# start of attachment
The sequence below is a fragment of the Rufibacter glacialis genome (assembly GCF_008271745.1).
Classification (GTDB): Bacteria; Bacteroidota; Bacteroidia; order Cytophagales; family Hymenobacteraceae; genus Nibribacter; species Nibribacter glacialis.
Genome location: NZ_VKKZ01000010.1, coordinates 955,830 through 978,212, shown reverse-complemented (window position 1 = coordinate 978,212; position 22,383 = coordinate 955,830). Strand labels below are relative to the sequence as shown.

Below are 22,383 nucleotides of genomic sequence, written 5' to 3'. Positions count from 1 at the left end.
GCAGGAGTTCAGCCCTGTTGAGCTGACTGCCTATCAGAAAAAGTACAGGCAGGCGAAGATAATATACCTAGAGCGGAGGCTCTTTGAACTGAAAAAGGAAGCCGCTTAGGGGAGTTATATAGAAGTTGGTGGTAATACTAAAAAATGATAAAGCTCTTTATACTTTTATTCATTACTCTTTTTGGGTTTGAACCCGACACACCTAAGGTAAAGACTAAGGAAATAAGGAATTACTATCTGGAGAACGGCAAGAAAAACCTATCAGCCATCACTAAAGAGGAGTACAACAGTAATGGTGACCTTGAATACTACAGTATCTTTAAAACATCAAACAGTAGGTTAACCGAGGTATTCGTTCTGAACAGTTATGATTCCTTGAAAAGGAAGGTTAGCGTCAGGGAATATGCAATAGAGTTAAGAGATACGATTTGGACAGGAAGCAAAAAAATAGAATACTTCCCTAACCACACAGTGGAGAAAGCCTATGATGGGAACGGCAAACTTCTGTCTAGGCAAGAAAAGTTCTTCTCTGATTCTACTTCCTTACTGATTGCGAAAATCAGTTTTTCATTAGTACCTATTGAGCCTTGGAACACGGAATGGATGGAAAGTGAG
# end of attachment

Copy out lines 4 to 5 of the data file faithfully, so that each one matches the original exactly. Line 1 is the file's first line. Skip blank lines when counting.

Below are 22,383 nucleotides of genomic sequence, written 5' to 3'. Positions count from 1 at the left end.
GCAGGAGTTCAGCCCTGTTGAGCTGACTGCCTATCAGAAAAAGTACAGGCAGGCGAAGATAATATACCTAGAGCGGAGGCTCTTTGAACTGAAAAAGGAAGCCGCTTAGGGGAGTTATATAGAAGTTGGTGGTAATACTAAAAAATGATAAAGCTCTTTATACTTTTATTCATTACTCTTTTTGGGTTTGAACCCGACACACCTAAGGTAAAGACTAAGGAAATAAGGAATTACTATCTGGAGAACGGCAAGAAAAACCTATCAGCCATCACTAAAGAGGAGTACAACAGTAATGGTGACCTTGAATACTACAGTATCTTTAAAACATCAAACAGTAGGTTAACCGAGGTATTCGTTCTGAACAGTTATGATTCCTTGAAAAGGAAGGTTAGCGTCAGGGAATATGCAATAGAGTTAAGAGATACGATTTGGACAGGAAGCAAAAAAATAGAATACTTCCCTAACCACACAGTGGAGAAAGCCTATGATGGGAACGGCAAACTTCTGTCTAGGCAAGAAAAGTTCTTCTCTGATTCTACTTCCTTACTGATTGCGAAAATCAGTTTTTCATTAGTACCTATTGAGCCTTGGAACACGGAATGGATGGAAAGTGAG